Friday, January 18, 2013

The Stubborn Underbelly of Walking's Slimming Effect

My "Diary of a Seventy-Something Who Hates Naps" would have to have entries of frustration as well as triumph. My nemesis is belly fat (aka, a spare tire or flabby abs).

In general, walking is serving this old guy well in his quest of improved fitness. I have particularly made gains as I have started writing of my adventures every day. If you are not into blogging, I recommend keeping a daily journal.

Since January 1, I have lost 3.7 pounds. That is part of a loss of about 10 pounds since last September. Walking is going to help me continue to peel off more poundage gradually. I will remain on the trail because I know all too well that backsliding is an ever-present danger.

At one time, I was pushing 280 pounds. (That kind of heft was helpful when I played defensive line a long, long time ago, but it is a huge hazard now.) After Cardiac Rehab post-heart-surgery, I was down to 269 pounds and reasonably mobile and able to lift light weights. For the eight years since then, I have peeled 5 pounds off, only to let my guard down and put the 5 back on. Yo-yo me.

Now, I am within about a pound of seeing the 250s on my Weight Watchers scales for the first time in 25 years. With the help of Superdawg and my blog, I intend to make the 250s my new norm, and then set a new goal further downward.

The one frustration is weight distribution. Friends and family have noticed a slimming effect around face and neck. I feel more looseness in my pants/jeans legs, as though a tailor could work on them usefully by taking a tuck or two. However, alas, I still have the belly flab, the jelly belly. It doesn't seem to have shrunk any yet.

Is the message that something is needed in addition to walking and sensible nutrition to cut the belly fat? A Google search will show you all sorts of supposed elixirs, including foods, diets, supplements,  daily activities, sports to play, and exercises. I don't have the science to support any of them, but what I can do is chronicle my own experiences over the coming weeks and years, and see if they provide some clues.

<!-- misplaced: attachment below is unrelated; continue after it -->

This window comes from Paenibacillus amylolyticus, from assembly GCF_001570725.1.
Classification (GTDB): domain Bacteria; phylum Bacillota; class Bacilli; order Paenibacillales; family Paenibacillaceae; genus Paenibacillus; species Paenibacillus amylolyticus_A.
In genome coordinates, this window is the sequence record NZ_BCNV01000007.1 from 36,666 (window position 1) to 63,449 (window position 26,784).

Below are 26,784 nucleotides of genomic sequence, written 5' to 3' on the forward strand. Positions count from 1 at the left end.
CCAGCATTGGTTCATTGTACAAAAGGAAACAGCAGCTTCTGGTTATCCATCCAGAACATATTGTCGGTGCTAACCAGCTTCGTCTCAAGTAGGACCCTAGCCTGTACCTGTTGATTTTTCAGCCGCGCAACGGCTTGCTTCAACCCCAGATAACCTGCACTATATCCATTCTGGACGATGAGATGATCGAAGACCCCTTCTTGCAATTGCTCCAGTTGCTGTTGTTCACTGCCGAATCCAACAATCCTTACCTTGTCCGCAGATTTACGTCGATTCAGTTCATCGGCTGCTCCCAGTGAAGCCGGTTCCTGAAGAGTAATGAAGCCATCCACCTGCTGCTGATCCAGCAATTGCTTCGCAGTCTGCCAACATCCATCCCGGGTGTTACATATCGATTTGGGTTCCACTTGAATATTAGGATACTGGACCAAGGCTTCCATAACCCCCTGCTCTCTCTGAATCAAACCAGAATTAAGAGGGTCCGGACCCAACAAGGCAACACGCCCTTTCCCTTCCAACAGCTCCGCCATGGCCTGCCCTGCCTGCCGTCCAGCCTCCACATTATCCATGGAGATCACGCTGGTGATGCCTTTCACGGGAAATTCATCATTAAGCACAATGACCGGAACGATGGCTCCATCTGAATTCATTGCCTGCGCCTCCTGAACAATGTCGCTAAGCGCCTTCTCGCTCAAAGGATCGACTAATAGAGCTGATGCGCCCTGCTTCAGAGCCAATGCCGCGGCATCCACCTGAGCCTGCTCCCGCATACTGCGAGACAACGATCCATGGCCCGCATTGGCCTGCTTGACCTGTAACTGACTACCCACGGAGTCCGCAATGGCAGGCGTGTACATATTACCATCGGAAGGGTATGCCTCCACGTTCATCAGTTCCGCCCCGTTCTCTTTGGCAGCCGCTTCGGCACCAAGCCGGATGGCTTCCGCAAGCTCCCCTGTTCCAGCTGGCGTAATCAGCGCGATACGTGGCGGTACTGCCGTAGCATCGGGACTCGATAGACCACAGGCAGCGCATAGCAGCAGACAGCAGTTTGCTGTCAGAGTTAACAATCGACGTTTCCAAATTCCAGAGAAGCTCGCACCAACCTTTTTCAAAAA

A fascinating article in Prevention magazine (November 2011) presented "41 Ways to Flatten Your Belly." I have to say that some of the writer's suggestions were impractical for many folks, perhaps seventy(or -eighty)somethings in particular. "Give boxing a whirl" -- are you serious (even if, yes, the writer was referring to aerobic kick-boxing)? Kayaking? -- not practical for me. Vacuuming the house, gardening, playing a few holes of golf? I could handle those, but I doubt they have a significant effect on belly fat.

The article did present a lot of down-in-the-floor exercises (some of them familiar to me from my back therapy) that might well help if done religiously. Staying with them is the challenge. You could ask why I am not down in the floor doing them right now, instead of pecking on this Macbook. This computer is just so seductive.

Another article that caught my attention was from the Mayo Clinic, and it was entitled "Belly fat in men: Why weight loss matters."(February 2011.) In a Q and A, Dr. Michael Jensen, an endocrinologist,  presented a more focused approach to the war on belly fat. In response to the question of how to get rid of it, he offer these two courses:

* Reduce calories: "Slim down your portion sizes. Replace your usual fare with healthy foods that contain fewer calories. At restaurants, share with your buddies -- or eat half your meal and take the rest home for another day."

* Increase physical activity: "For most healthy adults, the Department of Health and Human Services recommends 150 minutes a week of moderate aerobic activity or 75 minutes of vigorous aerobic activity, in addition to strength training. You may need to do more to lose weight and keep it off. If you can't set aside time for longer workouts, try shorter spurts of activity throughout the day. Start with a walk after dinner or a game of catch with your kids."

What I am wondering is if the more leisurely approach suggested in that final sentence isn't more appropriate for many seniors (like me) who've had heart surgery and have no cartilage in one of their knees. But the idea of adding on to the walking -- some light weights, floor exercises, a refreshing swim -- certainly makes sense.

Incidentally, this Mayo Clinic doc said that sit-ups (often the presumed cure-all for belly flab) can "help make your abdominal muscles stronger, but spot exercises alone won't specifically reduce belly fat. The best way to shrink your waist size is to lower your total body fat through healthy eating and regular physical activity."

Okay, maybe when I work up enough courage, I will find a tape measure and post my waist size. Then I could try various belly-fat-reduction strategies and record changes in waist size as evidence of progress. Sounds like a plan. For certain, I will continue walking, taking time to watch the birds and the cloud formations.

© Robert G. Holland 2013


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